Saturday, December 13, 2014

Death by List

Some know my story, how I got into the writing business. It was a shock when my first manuscript was accepted.

Later, after my third book was published, I asked my editor if she thought I should get some writing education? My brilliant editor literally said, “I forbid it”. It was cute and funny but also serious. Looking back I clearly understand her caution.

Currently in perusing various writing related material I keep seeing the lists. I used to read the lists, now I intentionally ignore them.

I’m talking about the lists of “rules for writing”, “plot requirements”, “essential writing elements”, “words to NEVER use”, “plot devises that kill a story”, “plot devices that a writer HAS to use”, and it goes on and on. The lists I mean. Everywhere, on every writer type media these lists are screaming their message. I used to read them, mostly because I thought I needed to educate myself on writing. But in reading them I found so many I couldn’t agree with. Some of them were actually the worst thing a writer could do, creating formulas instead of inspiration. After I got over thinking the lists were there to help me, I could see them for the dangerous things they are.

Imposing someone else’s creative process on me essentially stripped my own voice of its natural music.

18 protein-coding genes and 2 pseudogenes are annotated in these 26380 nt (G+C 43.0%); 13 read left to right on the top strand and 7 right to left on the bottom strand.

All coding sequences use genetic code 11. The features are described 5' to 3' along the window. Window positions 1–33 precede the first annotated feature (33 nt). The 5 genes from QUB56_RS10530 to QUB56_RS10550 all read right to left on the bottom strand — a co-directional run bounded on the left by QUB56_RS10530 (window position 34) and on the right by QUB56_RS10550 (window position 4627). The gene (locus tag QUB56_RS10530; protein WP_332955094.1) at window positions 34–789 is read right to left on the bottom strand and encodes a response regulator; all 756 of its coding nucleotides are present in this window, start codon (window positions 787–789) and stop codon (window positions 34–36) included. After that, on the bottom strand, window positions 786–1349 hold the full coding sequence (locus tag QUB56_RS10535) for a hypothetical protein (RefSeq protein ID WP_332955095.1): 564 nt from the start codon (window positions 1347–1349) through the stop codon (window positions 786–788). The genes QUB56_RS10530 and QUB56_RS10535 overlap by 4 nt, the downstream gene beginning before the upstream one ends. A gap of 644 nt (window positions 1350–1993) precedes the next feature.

Not everyone gets to being a writer organically, but still, the lists are so misleading. As if the writer just has to do the few things directed to create a fascinating manuscript.

“That’s not how it works,” to quote a current TV commercial.

If I were asked by an aspiring writer, what makes a manuscript work? (And since I have a blog and can do what I want, I’ll pretend I’ve been asked) I’d have to beg them to write passionately.

Okay, Okay, there are indeed things a writer MUST do to create a good story. However, the lists will not lead one to the Promised Land.

Having the latest “Writer Program” will have almost nothing to do with writing a good story.

Having the best writing education would be a great base but still doesn’t assure fascinating writing.

Another writer said it best and I wish I could remember who to attribute it too.

“We start in middle of the action and fight our way out.”

That is writing.

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